The tools of computer science can be a tremendous help to the working biologist. Two broad areas where this is particularly true are visualization and prediction. In visualization, the size of the data involved often makes meaningful exploration of the data and discovery of salient features difficult and time-consuming. Similarly, intelligent prediction algorithms can greatly reduce the lab time required to achieve significant results, or can reduce an intractable space of potential experiments to a tractable size.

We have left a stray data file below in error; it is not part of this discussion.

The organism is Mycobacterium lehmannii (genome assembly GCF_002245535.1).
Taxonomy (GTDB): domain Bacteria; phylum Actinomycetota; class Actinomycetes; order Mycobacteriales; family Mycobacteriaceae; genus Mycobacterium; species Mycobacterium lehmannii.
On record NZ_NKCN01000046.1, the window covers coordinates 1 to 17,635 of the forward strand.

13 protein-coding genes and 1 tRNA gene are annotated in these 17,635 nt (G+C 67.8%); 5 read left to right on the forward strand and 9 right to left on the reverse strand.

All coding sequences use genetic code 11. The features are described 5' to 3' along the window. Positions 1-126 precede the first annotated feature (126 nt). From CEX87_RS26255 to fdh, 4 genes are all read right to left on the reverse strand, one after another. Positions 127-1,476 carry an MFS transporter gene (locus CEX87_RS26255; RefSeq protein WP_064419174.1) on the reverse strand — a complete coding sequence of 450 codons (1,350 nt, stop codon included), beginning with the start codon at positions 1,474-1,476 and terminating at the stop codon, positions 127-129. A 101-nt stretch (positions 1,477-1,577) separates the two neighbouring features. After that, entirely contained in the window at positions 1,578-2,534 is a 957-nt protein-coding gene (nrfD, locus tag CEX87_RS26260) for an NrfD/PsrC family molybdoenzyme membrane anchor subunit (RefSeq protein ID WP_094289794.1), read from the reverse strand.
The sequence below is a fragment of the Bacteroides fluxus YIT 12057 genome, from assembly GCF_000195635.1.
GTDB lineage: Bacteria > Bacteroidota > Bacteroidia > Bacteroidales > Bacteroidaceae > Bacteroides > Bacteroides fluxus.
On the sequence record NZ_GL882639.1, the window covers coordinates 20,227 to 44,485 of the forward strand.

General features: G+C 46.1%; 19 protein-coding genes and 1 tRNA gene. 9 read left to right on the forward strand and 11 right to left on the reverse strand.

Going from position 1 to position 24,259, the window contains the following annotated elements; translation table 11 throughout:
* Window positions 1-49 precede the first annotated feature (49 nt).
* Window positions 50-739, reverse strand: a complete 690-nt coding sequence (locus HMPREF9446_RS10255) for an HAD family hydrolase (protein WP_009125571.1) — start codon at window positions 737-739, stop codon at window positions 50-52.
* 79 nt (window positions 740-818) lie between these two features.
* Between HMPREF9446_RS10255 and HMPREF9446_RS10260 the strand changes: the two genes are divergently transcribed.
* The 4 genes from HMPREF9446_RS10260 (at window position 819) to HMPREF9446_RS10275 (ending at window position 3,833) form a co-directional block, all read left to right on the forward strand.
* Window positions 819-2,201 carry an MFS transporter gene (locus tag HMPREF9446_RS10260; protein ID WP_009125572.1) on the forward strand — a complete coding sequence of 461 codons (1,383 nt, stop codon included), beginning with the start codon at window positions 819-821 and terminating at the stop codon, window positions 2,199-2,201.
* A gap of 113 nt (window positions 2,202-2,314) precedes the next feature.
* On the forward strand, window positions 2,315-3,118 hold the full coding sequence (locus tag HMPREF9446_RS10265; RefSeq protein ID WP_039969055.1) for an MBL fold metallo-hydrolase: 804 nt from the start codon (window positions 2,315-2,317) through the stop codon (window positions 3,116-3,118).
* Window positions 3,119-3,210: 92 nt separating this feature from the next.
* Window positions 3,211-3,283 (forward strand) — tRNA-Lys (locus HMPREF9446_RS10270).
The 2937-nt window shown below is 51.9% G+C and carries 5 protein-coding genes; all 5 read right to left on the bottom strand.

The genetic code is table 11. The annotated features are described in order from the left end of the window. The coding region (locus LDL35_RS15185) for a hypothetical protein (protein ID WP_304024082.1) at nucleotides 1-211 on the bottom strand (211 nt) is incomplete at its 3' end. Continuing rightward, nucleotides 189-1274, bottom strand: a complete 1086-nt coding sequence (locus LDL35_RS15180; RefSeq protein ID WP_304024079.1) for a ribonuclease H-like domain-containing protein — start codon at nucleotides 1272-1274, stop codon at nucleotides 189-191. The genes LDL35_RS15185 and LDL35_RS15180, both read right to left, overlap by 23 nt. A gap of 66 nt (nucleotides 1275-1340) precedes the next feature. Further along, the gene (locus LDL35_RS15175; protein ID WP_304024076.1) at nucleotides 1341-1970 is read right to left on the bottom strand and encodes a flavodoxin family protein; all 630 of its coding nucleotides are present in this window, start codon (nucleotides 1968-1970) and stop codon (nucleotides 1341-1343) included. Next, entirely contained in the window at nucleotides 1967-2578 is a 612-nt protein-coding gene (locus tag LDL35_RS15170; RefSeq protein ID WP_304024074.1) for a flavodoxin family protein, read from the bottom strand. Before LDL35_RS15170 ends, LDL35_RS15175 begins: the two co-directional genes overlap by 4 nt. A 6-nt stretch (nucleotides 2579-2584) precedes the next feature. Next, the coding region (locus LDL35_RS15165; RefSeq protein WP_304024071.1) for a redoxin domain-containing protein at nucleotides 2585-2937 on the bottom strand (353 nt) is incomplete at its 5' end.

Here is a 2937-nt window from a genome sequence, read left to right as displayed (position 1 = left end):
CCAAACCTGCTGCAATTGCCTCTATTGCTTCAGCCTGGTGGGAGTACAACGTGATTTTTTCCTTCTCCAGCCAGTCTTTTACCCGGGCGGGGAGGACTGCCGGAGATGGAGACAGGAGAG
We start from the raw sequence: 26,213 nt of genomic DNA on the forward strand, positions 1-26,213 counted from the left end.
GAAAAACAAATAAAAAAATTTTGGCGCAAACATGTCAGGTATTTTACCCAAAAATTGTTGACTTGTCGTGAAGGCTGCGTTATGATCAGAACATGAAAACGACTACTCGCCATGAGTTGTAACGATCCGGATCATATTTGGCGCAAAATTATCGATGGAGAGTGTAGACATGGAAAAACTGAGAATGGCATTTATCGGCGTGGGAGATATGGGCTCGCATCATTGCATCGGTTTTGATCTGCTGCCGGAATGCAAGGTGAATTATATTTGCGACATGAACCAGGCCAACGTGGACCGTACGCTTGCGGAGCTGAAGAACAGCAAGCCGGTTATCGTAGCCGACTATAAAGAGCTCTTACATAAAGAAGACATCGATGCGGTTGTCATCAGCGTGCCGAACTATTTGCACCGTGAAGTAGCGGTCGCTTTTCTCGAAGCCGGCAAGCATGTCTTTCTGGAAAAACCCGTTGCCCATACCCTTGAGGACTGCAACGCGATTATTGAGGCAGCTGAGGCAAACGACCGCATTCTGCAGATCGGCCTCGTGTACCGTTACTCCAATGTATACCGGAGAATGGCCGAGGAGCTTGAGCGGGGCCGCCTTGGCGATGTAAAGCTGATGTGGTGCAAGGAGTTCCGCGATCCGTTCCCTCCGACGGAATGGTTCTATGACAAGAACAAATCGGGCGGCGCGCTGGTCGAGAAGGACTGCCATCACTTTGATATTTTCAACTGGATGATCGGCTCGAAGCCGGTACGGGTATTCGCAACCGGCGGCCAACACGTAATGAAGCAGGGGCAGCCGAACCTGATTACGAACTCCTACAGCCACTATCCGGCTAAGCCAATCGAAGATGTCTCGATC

Whereas the thesis discusses both a visualization technique and a machine learning problem, the thesis presentation will focus exclusively on the machine learning problem: prediction of temperature-sensitive mutations from protein structure. Temperature-sensitive mutations are a tremendously valuable research tool particularly for studying genes such as yeast essentially genes. To date, most methods for generating temperature-sensitive mutations involve large-scale random mutations followed by an intensive screening and characterization process. While there have been successful efforts to improve this process by rational design of temperature-sensitive proteins, surprisingly little work has been done in the area of predicting those mutations that will exhibit a temperature-sensitive phenotype. We describe a system that, given the structure of a protein of interest, uses a combination of protein structure prediction and machine learning to provide a ranked "top 5" list of likely candidates for temperature-sensitive mutations.